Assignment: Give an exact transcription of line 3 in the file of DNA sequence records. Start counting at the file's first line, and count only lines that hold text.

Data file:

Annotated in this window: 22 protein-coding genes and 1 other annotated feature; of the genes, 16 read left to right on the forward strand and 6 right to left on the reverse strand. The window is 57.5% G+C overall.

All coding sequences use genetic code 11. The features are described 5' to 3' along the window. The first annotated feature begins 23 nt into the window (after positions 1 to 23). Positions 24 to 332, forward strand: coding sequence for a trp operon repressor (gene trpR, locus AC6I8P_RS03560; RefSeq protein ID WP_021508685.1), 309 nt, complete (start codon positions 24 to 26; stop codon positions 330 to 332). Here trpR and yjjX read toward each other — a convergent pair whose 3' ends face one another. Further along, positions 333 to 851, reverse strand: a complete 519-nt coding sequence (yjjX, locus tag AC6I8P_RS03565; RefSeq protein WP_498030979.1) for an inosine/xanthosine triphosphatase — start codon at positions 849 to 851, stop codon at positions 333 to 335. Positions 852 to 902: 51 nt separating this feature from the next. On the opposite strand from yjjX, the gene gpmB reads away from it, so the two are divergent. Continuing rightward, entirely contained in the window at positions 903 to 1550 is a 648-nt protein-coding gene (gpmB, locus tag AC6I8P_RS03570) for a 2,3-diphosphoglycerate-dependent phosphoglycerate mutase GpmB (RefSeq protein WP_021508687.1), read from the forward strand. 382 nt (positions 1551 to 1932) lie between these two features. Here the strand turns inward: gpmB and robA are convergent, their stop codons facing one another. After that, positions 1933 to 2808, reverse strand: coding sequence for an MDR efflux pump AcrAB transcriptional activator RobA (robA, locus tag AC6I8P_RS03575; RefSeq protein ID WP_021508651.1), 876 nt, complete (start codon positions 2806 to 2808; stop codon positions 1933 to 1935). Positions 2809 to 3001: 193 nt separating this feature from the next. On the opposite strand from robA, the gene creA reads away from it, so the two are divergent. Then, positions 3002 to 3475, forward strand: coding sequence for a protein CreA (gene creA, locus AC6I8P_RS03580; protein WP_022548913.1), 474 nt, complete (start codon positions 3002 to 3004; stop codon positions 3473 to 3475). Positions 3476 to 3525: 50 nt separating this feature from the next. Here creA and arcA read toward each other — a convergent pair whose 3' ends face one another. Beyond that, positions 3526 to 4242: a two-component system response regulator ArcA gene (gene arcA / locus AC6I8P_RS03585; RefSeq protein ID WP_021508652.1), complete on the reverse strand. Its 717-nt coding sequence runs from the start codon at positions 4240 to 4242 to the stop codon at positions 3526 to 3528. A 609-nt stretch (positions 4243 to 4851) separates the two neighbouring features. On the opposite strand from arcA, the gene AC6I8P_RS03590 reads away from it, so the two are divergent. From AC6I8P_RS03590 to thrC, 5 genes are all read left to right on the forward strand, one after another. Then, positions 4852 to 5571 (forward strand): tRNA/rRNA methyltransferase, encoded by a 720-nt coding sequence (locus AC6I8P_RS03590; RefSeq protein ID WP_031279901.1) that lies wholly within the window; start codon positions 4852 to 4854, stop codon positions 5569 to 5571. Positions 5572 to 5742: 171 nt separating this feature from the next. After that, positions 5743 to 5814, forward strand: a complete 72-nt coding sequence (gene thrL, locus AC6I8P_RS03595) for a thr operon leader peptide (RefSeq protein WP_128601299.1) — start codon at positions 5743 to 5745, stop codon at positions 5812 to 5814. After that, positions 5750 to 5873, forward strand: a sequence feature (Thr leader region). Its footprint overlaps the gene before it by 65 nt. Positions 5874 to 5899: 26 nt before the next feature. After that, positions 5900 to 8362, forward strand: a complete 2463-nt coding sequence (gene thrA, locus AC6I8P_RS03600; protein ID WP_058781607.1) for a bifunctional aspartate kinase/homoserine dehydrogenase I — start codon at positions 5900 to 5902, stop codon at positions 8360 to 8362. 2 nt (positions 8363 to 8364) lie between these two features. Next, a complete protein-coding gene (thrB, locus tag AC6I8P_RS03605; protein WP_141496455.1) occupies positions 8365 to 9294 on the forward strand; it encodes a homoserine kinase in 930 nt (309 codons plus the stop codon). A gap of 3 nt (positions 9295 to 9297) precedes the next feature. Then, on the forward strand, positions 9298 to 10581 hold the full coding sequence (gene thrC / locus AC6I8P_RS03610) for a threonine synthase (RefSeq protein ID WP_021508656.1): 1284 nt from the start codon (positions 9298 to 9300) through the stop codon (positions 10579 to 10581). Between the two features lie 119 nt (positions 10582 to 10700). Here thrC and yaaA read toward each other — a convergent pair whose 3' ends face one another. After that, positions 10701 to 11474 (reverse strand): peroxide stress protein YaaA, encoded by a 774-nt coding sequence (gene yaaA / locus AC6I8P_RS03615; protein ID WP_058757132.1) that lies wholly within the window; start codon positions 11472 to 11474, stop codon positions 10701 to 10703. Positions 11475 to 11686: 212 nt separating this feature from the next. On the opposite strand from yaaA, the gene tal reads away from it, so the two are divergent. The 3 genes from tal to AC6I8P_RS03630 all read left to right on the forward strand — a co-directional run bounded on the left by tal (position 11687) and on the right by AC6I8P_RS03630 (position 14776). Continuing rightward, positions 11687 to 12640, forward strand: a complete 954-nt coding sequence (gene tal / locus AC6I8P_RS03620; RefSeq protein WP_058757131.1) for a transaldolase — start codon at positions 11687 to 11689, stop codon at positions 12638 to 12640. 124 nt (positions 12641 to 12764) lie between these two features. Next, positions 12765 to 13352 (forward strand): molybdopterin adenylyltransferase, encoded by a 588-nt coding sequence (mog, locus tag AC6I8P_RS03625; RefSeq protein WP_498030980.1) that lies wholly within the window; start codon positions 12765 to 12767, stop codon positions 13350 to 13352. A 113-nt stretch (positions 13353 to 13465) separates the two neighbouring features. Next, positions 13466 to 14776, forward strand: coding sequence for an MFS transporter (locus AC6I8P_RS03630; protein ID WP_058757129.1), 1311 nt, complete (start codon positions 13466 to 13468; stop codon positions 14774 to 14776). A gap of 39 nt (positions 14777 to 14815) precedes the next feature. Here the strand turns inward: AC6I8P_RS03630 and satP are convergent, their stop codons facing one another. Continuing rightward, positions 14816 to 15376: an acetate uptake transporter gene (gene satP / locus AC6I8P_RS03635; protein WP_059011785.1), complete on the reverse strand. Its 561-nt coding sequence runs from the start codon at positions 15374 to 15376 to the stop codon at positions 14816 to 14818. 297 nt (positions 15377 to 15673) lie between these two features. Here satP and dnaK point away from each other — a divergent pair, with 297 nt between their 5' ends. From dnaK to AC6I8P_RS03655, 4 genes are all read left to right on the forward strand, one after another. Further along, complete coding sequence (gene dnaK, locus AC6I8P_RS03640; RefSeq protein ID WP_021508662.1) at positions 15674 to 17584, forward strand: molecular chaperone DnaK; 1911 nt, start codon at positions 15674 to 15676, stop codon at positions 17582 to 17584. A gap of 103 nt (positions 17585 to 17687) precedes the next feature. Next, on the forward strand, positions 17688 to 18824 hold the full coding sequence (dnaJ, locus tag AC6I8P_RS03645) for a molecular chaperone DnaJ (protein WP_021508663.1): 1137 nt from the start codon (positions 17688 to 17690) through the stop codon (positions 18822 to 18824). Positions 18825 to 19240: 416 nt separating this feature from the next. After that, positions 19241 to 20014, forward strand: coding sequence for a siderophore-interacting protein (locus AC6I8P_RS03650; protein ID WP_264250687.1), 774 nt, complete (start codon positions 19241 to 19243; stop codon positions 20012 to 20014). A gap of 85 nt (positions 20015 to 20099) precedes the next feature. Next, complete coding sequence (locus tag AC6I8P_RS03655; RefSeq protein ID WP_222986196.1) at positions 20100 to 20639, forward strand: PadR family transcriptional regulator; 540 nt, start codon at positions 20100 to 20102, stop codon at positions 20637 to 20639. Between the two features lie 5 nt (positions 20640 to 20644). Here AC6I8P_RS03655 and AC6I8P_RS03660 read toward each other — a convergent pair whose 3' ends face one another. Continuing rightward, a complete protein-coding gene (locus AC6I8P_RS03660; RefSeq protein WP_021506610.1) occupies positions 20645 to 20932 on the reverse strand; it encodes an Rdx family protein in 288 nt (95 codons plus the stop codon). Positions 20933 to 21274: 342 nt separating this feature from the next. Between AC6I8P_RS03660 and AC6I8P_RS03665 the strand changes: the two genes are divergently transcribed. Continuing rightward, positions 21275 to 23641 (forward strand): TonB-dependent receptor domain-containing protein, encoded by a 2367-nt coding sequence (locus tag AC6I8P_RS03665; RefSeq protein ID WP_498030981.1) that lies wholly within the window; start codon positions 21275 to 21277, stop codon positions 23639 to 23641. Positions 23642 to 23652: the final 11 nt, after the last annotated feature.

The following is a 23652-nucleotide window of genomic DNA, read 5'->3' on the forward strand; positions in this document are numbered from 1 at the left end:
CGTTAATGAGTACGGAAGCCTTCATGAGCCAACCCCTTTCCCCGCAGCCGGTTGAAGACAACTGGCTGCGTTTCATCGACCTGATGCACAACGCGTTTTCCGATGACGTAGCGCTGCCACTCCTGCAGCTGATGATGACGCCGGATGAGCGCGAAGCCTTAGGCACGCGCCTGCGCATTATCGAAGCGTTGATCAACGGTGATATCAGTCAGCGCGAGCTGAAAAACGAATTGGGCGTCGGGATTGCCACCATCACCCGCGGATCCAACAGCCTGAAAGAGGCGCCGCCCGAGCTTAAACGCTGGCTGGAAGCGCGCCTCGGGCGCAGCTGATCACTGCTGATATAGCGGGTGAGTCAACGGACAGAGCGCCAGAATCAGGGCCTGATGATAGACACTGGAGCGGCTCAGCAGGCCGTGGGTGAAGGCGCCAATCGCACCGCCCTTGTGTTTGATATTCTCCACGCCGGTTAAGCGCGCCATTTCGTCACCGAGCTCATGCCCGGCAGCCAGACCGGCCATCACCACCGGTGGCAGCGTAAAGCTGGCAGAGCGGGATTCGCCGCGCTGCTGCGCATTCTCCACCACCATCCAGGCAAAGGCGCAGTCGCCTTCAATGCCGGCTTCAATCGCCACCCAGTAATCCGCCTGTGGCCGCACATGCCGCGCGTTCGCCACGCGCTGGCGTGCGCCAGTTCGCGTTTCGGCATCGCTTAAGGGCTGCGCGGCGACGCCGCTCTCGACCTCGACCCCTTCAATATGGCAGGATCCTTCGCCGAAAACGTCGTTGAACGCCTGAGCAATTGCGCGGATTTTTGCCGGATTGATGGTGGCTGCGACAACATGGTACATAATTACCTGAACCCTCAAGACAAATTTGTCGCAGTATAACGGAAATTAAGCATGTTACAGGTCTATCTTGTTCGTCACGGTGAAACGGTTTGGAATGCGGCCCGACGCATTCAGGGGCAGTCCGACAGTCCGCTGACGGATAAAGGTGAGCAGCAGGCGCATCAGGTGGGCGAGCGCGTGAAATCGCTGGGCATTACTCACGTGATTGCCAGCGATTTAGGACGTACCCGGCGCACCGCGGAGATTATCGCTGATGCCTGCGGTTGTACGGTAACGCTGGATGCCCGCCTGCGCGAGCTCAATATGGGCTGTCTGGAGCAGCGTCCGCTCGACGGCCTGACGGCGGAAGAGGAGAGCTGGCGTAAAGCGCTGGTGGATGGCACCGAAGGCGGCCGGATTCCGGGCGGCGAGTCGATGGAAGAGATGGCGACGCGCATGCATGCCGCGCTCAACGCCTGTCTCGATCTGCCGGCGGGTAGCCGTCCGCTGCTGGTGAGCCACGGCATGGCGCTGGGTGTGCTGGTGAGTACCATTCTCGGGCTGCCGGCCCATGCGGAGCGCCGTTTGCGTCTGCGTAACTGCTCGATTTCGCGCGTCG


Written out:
The following is a 23652-nucleotide window of genomic DNA, read 5'->3' on the forward strand; positions in this document are numbered from 1 at the left end: